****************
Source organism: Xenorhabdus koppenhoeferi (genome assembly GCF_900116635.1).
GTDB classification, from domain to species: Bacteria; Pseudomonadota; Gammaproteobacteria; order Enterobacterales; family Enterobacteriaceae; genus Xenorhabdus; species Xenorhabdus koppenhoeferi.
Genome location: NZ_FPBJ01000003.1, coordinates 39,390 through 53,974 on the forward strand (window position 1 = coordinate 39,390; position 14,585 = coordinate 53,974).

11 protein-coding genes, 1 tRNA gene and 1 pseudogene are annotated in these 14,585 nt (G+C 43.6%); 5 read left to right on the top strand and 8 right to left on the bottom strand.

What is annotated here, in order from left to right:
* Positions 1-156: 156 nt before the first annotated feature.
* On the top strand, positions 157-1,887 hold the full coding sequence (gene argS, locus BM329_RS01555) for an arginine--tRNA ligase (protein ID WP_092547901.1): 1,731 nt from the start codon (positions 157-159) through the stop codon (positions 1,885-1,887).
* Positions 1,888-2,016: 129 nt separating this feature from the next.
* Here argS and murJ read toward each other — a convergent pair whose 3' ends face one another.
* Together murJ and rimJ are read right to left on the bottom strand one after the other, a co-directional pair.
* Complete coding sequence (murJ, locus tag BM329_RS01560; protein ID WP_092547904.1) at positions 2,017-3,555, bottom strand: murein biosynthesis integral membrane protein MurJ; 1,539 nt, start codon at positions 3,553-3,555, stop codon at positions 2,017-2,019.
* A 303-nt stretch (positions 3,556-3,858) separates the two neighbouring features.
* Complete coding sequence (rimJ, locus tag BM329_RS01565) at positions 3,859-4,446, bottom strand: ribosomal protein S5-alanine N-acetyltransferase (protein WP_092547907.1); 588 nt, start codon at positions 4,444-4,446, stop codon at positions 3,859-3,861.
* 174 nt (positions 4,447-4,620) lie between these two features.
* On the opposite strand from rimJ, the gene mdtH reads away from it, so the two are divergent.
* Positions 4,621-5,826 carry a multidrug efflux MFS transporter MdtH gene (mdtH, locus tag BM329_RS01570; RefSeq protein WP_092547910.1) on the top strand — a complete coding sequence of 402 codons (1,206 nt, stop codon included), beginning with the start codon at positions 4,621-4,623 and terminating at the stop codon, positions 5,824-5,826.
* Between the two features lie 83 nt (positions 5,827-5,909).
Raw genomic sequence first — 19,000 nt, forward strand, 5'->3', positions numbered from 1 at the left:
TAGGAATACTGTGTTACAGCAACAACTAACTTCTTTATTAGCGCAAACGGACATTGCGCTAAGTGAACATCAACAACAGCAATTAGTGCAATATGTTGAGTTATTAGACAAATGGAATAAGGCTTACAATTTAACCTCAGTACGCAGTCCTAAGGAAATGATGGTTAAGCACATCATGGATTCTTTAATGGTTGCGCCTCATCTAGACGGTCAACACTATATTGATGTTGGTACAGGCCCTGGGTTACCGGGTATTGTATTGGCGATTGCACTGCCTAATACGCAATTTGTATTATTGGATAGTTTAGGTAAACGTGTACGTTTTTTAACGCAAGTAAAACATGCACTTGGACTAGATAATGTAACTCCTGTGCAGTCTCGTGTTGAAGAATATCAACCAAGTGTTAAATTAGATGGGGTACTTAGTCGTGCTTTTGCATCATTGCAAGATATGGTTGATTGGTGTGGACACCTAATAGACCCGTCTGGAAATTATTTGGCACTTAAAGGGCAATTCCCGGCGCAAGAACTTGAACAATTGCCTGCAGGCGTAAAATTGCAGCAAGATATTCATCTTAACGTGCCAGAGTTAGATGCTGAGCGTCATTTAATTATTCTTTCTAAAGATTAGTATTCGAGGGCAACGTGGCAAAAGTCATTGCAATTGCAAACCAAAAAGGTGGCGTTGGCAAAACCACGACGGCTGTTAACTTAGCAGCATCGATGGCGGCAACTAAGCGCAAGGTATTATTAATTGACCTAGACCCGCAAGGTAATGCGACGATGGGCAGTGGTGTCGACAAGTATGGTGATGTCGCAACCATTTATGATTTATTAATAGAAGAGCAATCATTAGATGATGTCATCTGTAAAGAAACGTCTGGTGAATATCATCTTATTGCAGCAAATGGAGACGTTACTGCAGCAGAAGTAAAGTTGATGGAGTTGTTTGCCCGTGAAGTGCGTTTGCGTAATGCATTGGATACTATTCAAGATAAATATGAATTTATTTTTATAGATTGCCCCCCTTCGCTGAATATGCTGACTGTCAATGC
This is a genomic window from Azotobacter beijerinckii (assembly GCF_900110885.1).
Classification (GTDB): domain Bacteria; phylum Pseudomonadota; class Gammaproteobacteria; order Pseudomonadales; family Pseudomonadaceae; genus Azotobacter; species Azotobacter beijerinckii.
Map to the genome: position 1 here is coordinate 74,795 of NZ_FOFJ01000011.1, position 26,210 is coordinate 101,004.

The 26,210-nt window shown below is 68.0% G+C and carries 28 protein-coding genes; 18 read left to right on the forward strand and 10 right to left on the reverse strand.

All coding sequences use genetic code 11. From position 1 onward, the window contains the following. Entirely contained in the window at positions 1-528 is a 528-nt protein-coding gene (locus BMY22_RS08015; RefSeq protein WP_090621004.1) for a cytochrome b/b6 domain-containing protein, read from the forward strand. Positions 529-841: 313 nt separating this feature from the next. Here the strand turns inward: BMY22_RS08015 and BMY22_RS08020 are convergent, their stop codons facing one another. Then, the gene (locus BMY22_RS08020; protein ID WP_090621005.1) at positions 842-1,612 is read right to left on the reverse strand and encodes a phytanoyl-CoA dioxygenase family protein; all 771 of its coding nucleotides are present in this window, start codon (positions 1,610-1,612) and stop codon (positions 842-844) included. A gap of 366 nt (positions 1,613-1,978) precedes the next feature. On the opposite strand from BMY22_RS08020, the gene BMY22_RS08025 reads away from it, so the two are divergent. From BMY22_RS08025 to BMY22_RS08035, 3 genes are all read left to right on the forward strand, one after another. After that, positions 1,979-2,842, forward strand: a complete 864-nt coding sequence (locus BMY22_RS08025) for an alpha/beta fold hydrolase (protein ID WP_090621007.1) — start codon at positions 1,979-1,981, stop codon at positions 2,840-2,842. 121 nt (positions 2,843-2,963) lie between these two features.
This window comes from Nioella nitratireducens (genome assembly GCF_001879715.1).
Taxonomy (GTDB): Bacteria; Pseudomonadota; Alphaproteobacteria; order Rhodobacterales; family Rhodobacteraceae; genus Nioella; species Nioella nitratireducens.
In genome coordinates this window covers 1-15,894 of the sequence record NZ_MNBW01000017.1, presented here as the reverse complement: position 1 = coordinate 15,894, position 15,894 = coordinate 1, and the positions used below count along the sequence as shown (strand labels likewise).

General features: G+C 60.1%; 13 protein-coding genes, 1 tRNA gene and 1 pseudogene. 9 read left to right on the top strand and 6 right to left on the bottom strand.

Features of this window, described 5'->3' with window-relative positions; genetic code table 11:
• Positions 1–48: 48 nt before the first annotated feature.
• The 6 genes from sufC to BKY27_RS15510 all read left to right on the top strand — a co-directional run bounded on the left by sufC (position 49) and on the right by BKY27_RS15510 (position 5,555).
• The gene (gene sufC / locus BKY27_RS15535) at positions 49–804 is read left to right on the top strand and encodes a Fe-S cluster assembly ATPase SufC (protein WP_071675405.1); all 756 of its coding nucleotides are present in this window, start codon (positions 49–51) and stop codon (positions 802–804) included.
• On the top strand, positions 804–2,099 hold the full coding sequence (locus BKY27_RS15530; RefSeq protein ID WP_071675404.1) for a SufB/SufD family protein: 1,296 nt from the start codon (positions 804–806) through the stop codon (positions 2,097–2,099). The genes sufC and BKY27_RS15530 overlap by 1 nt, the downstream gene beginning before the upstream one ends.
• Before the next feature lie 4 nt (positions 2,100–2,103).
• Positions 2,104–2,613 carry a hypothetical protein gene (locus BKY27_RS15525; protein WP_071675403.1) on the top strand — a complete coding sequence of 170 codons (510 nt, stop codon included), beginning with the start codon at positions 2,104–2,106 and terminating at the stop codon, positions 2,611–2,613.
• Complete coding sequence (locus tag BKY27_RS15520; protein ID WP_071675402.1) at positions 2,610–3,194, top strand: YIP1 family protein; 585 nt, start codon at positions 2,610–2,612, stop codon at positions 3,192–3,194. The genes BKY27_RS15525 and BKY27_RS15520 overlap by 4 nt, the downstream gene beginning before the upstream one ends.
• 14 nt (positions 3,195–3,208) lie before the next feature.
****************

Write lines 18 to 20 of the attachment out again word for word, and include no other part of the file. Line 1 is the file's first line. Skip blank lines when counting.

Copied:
Raw genomic sequence first — 19,000 nt, forward strand, 5'->3', positions numbered from 1 at the left:
TAGGAATACTGTGTTACAGCAACAACTAACTTCTTTATTAGCGCAAACGGACATTGCGCTAAGTGAACATCAACAACAGCAATTAGTGCAATATGTTGAGTTATTAGACAAATGGAATAAGGCTTACAATTTAACCTCAGTACGCAGTCCTAAGGAAATGATGGTTAAGCACATCATGGATTCTTTAATGGTTGCGCCTCATCTAGACGGTCAACACTATATTGATGTTGGTACAGGCCCTGGGTTACCGGGTATTGTATTGGCGATTGCACTGCCTAATACGCAATTTGTATTATTGGATAGTTTAGGTAAACGTGTACGTTTTTTAACGCAAGTAAAACATGCACTTGGACTAGATAATGTAACTCCTGTGCAGTCTCGTGTTGAAGAATATCAACCAAGTGTTAAATTAGATGGGGTACTTAGTCGTGCTTTTGCATCATTGCAAGATATGGTTGATTGGTGTGGACACCTAATAGACCCGTCTGGAAATTATTTGGCACTTAAAGGGCAATTCCCGGCGCAAGAACTTGAACAATTGCCTGCAGGCGTAAAATTGCAGCAAGATATTCATCTTAACGTGCCAGAGTTAGATGCTGAGCGTCATTTAATTATTCTTTCTAAAGATTAGTATTCGAGGGCAACGTGGCAAAAGTCATTGCAATTGCAAACCAAAAAGGTGGCGTTGGCAAAACCACGACGGCTGTTAACTTAGCAGCATCGATGGCGGCAACTAAGCGCAAGGTATTATTAATTGACCTAGACCCGCAAGGTAATGCGACGATGGGCAGTGGTGTCGACAAGTATGGTGATGTCGCAACCATTTATGATTTATTAATAGAAGAGCAATCATTAGATGATGTCATCTGTAAAGAAACGTCTGGTGAATATCATCTTATTGCAGCAAATGGAGACGTTACTGCAGCAGAAGTAAAGTTGATGGAGTTGTTTGCCCGTGAAGTGCGTTTGCGTAATGCATTGGATACTATTCAAGATAAATATGAATTTATTTTTATAGATTGCCCCCCTTCGCTGAATATGCTGACTGTCAATGC
This is a genomic window from Azotobacter beijerinckii (assembly GCF_900110885.1).